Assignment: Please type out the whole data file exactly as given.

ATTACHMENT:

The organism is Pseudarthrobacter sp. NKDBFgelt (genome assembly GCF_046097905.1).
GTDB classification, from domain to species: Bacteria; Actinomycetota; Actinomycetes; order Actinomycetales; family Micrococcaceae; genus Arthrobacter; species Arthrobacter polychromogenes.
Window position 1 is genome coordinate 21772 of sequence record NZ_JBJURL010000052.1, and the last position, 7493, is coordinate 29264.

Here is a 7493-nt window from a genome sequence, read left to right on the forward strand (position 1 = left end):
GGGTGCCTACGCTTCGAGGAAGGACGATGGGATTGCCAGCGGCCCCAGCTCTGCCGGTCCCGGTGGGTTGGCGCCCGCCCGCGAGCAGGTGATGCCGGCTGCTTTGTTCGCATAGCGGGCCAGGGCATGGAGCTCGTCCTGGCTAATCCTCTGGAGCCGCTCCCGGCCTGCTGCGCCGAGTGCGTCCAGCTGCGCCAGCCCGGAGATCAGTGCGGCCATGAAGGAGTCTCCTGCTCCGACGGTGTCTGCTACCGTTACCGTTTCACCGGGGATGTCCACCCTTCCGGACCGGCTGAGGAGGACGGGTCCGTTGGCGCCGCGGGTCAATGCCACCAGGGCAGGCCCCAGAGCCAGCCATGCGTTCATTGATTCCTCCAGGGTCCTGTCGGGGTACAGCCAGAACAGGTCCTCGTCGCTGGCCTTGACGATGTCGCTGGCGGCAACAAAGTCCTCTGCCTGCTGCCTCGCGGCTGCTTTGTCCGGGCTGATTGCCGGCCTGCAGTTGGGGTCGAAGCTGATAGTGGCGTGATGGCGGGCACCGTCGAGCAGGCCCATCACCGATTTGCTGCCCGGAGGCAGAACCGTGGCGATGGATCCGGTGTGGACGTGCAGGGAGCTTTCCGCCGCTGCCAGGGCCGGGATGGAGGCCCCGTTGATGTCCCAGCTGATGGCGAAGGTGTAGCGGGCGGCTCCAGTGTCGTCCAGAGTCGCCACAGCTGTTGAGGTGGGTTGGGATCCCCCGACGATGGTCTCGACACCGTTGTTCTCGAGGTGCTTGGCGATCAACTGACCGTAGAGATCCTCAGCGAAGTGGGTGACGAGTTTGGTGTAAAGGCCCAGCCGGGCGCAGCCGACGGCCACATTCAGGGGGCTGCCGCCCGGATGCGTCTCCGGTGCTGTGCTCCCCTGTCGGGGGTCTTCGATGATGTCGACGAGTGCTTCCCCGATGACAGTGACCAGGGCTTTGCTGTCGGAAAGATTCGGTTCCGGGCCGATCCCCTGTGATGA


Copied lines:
The organism is Pseudarthrobacter sp. NKDBFgelt (genome assembly GCF_046097905.1).
GTDB classification, from domain to species: Bacteria; Actinomycetota; Actinomycetes; order Actinomycetales; family Micrococcaceae; genus Arthrobacter; species Arthrobacter polychromogenes.
Window position 1 is genome coordinate 21772 of sequence record NZ_JBJURL010000052.1, and the last position, 7493, is coordinate 29264.

Here is a 7493-nt window from a genome sequence, read left to right on the forward strand (position 1 = left end):
GGGTGCCTACGCTTCGAGGAAGGACGATGGGATTGCCAGCGGCCCCAGCTCTGCCGGTCCCGGTGGGTTGGCGCCCGCCCGCGAGCAGGTGATGCCGGCTGCTTTGTTCGCATAGCGGGCCAGGGCATGGAGCTCGTCCTGGCTAATCCTCTGGAGCCGCTCCCGGCCTGCTGCGCCGAGTGCGTCCAGCTGCGCCAGCCCGGAGATCAGTGCGGCCATGAAGGAGTCTCCTGCTCCGACGGTGTCTGCTACCGTTACCGTTTCACCGGGGATGTCCACCCTTCCGGACCGGCTGAGGAGGACGGGTCCGTTGGCGCCGCGGGTCAATGCCACCAGGGCAGGCCCCAGAGCCAGCCATGCGTTCATTGATTCCTCCAGGGTCCTGTCGGGGTACAGCCAGAACAGGTCCTCGTCGCTGGCCTTGACGATGTCGCTGGCGGCAACAAAGTCCTCTGCCTGCTGCCTCGCGGCTGCTTTGTCCGGGCTGATTGCCGGCCTGCAGTTGGGGTCGAAGCTGATAGTGGCGTGATGGCGGGCACCGTCGAGCAGGCCCATCACCGATTTGCTGCCCGGAGGCAGAACCGTGGCGATGGATCCGGTGTGGACGTGCAGGGAGCTTTCCGCCGCTGCCAGGGCCGGGATGGAGGCCCCGTTGATGTCCCAGCTGATGGCGAAGGTGTAGCGGGCGGCTCCAGTGTCGTCCAGAGTCGCCACAGCTGTTGAGGTGGGTTGGGATCCCCCGACGATGGTCTCGACACCGTTGTTCTCGAGGTGCTTGGCGATCAACTGACCGTAGAGATCCTCAGCGAAGTGGGTGACGAGTTTGGTGTAAAGGCCCAGCCGGGCGCAGCCGACGGCCACATTCAGGGGGCTGCCGCCCGGATGCGTCTCCGGTGCTGTGCTCCCCTGTCGGGGGTCTTCGATGATGTCGACGAGTGCTTCCCCGATGACAGTGACCAGGGCTTTGCTGTCGGAAAGATTCGGTTCCGGGCCGATCCCCTGTGATGA